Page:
In whitewater rafting, the term "self-bailer" refers to a raft that drains water through the floor. Self-bailing rafts are advantageous because they do not require crew members to spend time and energy bailing water out of the raft in large rapids.
Inflatable, self-bailing rafts are the standard craft used in commercial whitewater rafting. The key to a self-bailing raft is the inflatable floor, which is often laced to the sides of the raft and contains bail holes, which are small holes around the perimeter of the floor that allow the water to drain out. The inflatable floor is essential to this design since it prevents the bottom of the raft from sagging and filling with water. Even with the inflatable floor, self-bailing rafts usually have a small amount of water in the bottom because of the bail holes.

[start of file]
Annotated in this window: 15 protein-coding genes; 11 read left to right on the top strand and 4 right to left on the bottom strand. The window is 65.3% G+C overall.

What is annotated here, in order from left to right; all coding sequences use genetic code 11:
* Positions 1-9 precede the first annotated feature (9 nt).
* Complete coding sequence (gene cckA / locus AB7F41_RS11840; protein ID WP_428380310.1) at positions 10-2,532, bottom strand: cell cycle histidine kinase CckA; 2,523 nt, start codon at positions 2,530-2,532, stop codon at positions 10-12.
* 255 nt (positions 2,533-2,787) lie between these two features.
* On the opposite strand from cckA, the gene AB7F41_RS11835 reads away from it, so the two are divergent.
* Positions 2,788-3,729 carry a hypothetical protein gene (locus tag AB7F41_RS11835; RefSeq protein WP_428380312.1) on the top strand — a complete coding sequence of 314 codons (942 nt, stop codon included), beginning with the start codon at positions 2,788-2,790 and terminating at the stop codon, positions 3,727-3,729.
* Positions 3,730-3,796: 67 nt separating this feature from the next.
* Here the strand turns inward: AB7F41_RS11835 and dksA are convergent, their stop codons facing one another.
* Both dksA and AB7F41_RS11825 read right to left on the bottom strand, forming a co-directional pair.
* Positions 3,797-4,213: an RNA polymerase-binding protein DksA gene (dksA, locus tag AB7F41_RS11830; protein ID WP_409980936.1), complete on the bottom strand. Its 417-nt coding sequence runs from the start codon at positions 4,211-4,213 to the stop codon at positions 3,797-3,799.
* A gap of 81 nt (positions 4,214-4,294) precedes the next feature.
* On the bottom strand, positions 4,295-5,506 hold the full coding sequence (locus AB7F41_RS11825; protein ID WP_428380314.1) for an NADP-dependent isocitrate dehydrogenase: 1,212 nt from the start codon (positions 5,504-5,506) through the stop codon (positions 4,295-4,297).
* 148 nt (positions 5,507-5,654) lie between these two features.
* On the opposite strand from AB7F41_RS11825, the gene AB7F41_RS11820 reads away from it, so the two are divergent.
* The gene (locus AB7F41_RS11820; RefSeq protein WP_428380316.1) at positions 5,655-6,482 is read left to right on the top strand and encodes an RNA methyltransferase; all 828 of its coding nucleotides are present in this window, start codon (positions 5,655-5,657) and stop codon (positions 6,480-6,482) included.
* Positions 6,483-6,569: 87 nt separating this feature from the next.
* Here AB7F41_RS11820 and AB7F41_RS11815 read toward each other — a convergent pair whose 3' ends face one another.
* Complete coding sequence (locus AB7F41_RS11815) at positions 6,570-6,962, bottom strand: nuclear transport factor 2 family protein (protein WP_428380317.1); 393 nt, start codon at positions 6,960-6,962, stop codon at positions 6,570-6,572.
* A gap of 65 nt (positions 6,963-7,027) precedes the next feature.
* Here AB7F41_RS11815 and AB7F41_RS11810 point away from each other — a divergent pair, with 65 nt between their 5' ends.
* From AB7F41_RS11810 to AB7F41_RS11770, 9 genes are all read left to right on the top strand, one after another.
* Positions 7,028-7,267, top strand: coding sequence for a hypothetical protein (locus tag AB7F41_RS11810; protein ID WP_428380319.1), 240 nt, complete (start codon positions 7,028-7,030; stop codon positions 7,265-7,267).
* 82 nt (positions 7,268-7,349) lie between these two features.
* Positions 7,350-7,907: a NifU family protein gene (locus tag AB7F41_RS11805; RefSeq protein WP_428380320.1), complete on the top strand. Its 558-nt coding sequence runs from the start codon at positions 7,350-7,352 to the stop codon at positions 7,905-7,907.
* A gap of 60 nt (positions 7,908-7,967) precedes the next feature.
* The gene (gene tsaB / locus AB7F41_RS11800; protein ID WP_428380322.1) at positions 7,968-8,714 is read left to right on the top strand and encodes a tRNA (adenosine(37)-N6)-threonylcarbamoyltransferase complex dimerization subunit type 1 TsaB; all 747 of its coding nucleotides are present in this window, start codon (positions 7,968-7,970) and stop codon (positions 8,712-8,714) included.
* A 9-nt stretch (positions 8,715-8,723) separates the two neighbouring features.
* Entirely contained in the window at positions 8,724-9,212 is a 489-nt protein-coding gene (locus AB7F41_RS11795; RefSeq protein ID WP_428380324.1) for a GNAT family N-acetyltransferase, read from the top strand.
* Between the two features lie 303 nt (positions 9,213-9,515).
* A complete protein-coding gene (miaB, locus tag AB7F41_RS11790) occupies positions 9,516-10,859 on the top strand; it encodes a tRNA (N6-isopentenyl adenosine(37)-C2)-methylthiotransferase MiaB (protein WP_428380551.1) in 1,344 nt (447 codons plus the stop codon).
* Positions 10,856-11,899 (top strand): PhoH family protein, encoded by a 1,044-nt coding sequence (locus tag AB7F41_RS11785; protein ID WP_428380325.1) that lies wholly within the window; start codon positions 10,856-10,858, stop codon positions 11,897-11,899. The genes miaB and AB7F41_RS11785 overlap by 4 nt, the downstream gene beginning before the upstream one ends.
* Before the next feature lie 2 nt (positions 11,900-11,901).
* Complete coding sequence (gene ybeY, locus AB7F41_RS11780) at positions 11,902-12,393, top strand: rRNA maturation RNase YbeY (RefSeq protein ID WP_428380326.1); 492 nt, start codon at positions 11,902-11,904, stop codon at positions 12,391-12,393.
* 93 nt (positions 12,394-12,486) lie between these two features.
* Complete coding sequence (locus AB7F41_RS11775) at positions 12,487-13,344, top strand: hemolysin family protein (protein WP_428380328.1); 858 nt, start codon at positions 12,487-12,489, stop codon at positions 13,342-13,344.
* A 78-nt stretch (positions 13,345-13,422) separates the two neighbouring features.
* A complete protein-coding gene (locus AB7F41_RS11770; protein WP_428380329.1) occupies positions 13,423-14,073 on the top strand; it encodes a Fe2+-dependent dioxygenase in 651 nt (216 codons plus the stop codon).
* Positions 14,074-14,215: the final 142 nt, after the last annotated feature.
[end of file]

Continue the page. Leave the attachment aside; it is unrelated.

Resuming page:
The self-bailing raft is an important innovation in whitewater recreation because of the many advantages it posed over old "bailer" boats. In the old rafts, paddlers would have to stop and bail out their rafts after any major rapid. In the rapids, the old rafts would quickly fill with water and become difficult to steer. The self-bailers solved these issues by draining water almost as quickly as the raft could fill.